Updated from 9:39 a.m. EDTStocks in New York were losing ground Wednesday morning, as corporate earnings again took center stage and concerns of a global slowdown increased. The Dow Jones Industrial Average lost 363 points to 8671, and the S&P 500 was down 36 points to 919. The Nasdaq dropped 37 points to 1660. Investors are having difficulty finding sectors that will lead a new rally, wrote Robert Pavlik, chief investment officer at Oaktree Asset Management. He wrote that as traders remain on the sidelines trying to find winners, volume has fallen substantially, causing an increase in volatility. "Because of this uncertainty, it brings into question whether or not we go back and retest the lows of October 10," he wrote. Peter Cardillo, chief market economist at Avalon Partners, said earnings have been mixed, but forward guidance is weighing on investor sentiment, "I think it's just one more excuse in a bear market," he said. Cardillo said that stocks need a new catalyst to turn sentiment. Investors may take heart if the settlement of credit-default swaps tied to bankrupt brokerage Lehman Brothers are settled without major defaults. "Obviously this market is way oversold. All we're seeing here is a market that continues to feel the weight of uncertainty." Following Tuesday's close, traders heard from some big technology names. Apple ( AAPL) reported a 26% increase in third-quarter earnings. Strong iPhone sales contributed to the improvement, but the company worked to temper expectations for the fourth quarter on a slowing economy. Internet portal Yahoo! ( YHOO) also announced third-quarter earnings, saying profit declined 64%. The company also said it would cut at least 1,500 jobs this year.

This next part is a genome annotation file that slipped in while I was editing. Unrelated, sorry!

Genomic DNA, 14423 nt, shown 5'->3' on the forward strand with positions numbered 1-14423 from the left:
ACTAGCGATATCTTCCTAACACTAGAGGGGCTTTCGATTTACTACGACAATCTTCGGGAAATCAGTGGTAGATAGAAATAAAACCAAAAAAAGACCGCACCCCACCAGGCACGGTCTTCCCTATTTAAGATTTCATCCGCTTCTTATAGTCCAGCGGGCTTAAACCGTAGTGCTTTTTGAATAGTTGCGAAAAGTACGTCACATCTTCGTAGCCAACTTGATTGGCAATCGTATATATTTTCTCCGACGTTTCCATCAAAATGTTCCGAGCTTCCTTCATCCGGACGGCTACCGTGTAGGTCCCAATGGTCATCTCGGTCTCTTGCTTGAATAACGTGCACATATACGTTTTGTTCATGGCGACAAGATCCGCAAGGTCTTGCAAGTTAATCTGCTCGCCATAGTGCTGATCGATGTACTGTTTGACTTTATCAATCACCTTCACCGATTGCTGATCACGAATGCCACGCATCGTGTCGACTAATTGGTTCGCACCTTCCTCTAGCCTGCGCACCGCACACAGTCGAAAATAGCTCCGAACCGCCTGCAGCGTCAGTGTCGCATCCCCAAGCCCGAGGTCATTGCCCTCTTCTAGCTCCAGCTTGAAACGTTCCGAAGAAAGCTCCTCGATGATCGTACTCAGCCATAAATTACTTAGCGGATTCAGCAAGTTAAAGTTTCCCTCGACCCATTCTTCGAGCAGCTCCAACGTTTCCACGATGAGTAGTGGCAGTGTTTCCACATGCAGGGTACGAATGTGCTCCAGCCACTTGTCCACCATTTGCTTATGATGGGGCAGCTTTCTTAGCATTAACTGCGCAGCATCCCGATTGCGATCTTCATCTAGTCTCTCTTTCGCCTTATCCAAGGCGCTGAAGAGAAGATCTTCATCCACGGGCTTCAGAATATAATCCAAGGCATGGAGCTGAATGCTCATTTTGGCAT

Ahead of the new day's trading, investors were be shoveling through a fresh pile of earnings statements. Telecommunications service provider AT&T ( T) announced that profit grew 5.5% year over year but fell short of analysts' expectations. On the industrial side, aircraft maker Boeing ( BA) saw income shrink 38% year over year, while rival Northrop Grumman ( NOC) reported increasing net income and raised guidance. In the energy patch, oil-services company Baker Hughes ( BHI)said its profit increased 10% year over year, while integrated oil firm ConocoPhillips ( COP) delivered an earnings beat on increasing revenue. As for financial results, regional bank Wachovia ( WB) swung to a $24 billion loss for the third quarter . Fast-food provider McDonald's ( MCD), meanwhile, reported results that beat the Street's estimates. Cigarette maker Philip Morris International ( PM) reported rising profit on increasing revenue and organic growth. Away from earnings, credit markets showed continuing signs of improvement. Three-month dollar Libor, a measure of the rate banks charge one another for large loans, declined 29 basis points to 3.54%. The overnight rate dropped to 1.12%. "While the recent credit crisis is slowly correcting, investors should stay mindful that we're still in a weakening economic environment," wrote Pavlik of Oaktree. "But even more worrisome is the fact that the recent economic reports do not reflect the changes in consumer and business spending brought on by the recent weakness in the stock market and the freeze in the credit markets." On a day that was rather light on economic data, the Energy Information Administration reported that crude-oil inventories increased by 3.2 million barrels in the week ended Oct. 18.
In commodities, crude oil was losing $4.04 to $68.14 a barrel. Gold was giving back $19.60 to $748.40 an ounce. Longer-dated U.S. Treasury securities were rising in price. The 10-year note was up 24/32, yielding 3.65%. The 30-year was gaining 1-23/32 to yield 4.12%. The dollar was logging massive gains vs. the euro and pound but weaker against the yen. Overseas, European indices, including the FTSE in London and the DAX in Frankfurt, were mainly trading lower. Asian markets also finished lower.